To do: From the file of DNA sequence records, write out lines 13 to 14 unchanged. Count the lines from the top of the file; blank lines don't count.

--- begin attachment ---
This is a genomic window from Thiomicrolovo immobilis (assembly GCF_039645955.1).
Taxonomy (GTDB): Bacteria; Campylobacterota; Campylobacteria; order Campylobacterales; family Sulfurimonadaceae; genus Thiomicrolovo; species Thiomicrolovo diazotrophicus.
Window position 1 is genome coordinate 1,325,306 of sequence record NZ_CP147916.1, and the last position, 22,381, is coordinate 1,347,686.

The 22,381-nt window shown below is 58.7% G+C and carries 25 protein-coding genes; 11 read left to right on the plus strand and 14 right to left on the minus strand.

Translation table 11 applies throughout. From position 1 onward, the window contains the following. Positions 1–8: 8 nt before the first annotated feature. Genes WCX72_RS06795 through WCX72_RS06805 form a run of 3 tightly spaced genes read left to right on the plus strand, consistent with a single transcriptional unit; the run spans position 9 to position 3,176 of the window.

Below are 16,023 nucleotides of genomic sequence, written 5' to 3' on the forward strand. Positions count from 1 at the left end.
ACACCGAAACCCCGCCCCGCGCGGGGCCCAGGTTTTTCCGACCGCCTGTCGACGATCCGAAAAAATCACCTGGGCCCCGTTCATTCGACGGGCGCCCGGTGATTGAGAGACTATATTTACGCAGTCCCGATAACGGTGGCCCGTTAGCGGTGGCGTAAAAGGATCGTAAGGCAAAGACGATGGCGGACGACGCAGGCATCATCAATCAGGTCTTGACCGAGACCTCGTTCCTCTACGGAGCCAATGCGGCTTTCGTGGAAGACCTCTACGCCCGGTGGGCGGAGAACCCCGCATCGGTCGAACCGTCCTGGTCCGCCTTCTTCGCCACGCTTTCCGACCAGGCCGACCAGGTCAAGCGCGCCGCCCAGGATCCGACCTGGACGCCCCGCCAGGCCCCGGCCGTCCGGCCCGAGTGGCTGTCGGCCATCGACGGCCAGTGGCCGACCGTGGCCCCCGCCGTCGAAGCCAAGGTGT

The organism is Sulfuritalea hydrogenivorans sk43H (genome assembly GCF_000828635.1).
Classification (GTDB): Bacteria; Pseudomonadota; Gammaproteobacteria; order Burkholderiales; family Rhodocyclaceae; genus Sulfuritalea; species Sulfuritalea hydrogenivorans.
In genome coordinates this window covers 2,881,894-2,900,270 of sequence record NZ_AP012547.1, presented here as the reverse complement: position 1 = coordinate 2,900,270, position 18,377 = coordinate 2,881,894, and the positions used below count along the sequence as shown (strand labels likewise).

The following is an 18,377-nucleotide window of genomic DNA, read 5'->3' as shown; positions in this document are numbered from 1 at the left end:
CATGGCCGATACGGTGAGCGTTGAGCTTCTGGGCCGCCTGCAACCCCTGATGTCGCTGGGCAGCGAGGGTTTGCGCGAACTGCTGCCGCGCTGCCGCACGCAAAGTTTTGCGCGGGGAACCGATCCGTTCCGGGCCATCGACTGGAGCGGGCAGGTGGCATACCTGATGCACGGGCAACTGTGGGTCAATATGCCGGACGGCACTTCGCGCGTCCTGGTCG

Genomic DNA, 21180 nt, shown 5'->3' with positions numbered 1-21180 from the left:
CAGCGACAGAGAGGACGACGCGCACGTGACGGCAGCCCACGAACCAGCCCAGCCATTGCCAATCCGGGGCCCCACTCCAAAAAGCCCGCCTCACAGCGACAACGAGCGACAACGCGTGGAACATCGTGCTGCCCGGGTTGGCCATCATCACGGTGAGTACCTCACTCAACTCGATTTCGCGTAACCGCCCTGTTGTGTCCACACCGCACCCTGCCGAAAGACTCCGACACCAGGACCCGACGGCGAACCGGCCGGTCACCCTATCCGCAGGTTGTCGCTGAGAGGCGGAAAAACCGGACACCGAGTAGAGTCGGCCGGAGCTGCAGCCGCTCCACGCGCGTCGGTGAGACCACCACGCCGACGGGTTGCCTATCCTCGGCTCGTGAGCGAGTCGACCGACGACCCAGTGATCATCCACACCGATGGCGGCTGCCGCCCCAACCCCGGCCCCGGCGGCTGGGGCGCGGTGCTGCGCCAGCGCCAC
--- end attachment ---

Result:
Genomic DNA, 21180 nt, shown 5'->3' with positions numbered 1-21180 from the left:
CAGCGACAGAGAGGACGACGCGCACGTGACGGCAGCCCACGAACCAGCCCAGCCATTGCCAATCCGGGGCCCCACTCCAAAAAGCCCGCCTCACAGCGACAACGAGCGACAACGCGTGGAACATCGTGCTGCCCGGGTTGGCCATCATCACGGTGAGTACCTCACTCAACTCGATTTCGCGTAACCGCCCTGTTGTGTCCACACCGCACCCTGCCGAAAGACTCCGACACCAGGACCCGACGGCGAACCGGCCGGTCACCCTATCCGCAGGTTGTCGCTGAGAGGCGGAAAAACCGGACACCGAGTAGAGTCGGCCGGAGCTGCAGCCGCTCCACGCGCGTCGGTGAGACCACCACGCCGACGGGTTGCCTATCCTCGGCTCGTGAGCGAGTCGACCGACGACCCAGTGATCATCCACACCGATGGCGGCTGCCGCCCCAACCCCGGCCCCGGCGGCTGGGGCGCGGTGCTGCGCCAGCGCCAC